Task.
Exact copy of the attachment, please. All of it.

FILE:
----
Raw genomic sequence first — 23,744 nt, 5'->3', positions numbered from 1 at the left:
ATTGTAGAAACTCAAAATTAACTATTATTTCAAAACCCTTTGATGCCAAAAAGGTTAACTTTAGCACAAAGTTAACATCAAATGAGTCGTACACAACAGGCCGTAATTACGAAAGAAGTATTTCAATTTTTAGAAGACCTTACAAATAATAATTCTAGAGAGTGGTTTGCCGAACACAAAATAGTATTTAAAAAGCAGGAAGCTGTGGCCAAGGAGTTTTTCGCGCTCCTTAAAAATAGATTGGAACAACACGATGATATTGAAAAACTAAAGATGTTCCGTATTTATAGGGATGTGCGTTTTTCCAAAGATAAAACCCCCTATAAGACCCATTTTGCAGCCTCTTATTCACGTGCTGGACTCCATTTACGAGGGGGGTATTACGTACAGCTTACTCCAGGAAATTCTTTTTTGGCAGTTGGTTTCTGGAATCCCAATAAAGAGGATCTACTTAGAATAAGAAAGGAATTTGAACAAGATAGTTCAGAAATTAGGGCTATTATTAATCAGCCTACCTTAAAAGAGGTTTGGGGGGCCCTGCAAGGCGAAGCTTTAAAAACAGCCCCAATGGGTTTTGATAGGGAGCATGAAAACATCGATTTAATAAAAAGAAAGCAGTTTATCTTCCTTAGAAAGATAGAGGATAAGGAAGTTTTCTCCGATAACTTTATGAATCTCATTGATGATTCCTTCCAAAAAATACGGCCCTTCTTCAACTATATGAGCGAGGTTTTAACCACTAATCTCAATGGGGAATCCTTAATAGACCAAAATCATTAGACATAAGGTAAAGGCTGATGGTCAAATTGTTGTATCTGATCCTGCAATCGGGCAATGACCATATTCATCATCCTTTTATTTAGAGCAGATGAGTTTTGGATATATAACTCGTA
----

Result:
Raw genomic sequence first — 23,744 nt, 5'->3', positions numbered from 1 at the left:
ATTGTAGAAACTCAAAATTAACTATTATTTCAAAACCCTTTGATGCCAAAAAGGTTAACTTTAGCACAAAGTTAACATCAAATGAGTCGTACACAACAGGCCGTAATTACGAAAGAAGTATTTCAATTTTTAGAAGACCTTACAAATAATAATTCTAGAGAGTGGTTTGCCGAACACAAAATAGTATTTAAAAAGCAGGAAGCTGTGGCCAAGGAGTTTTTCGCGCTCCTTAAAAATAGATTGGAACAACACGATGATATTGAAAAACTAAAGATGTTCCGTATTTATAGGGATGTGCGTTTTTCCAAAGATAAAACCCCCTATAAGACCCATTTTGCAGCCTCTTATTCACGTGCTGGACTCCATTTACGAGGGGGGTATTACGTACAGCTTACTCCAGGAAATTCTTTTTTGGCAGTTGGTTTCTGGAATCCCAATAAAGAGGATCTACTTAGAATAAGAAAGGAATTTGAACAAGATAGTTCAGAAATTAGGGCTATTATTAATCAGCCTACCTTAAAAGAGGTTTGGGGGGCCCTGCAAGGCGAAGCTTTAAAAACAGCCCCAATGGGTTTTGATAGGGAGCATGAAAACATCGATTTAATAAAAAGAAAGCAGTTTATCTTCCTTAGAAAGATAGAGGATAAGGAAGTTTTCTCCGATAACTTTATGAATCTCATTGATGATTCCTTCCAAAAAATACGGCCCTTCTTCAACTATATGAGCGAGGTTTTAACCACTAATCTCAATGGGGAATCCTTAATAGACCAAAATCATTAGACATAAGGTAAAGGCTGATGGTCAAATTGTTGTATCTGATCCTGCAATCGGGCAATGACCATATTCATCATCCTTTTATTTAGAGCAGATGAGTTTTGGATATATAACTCGTA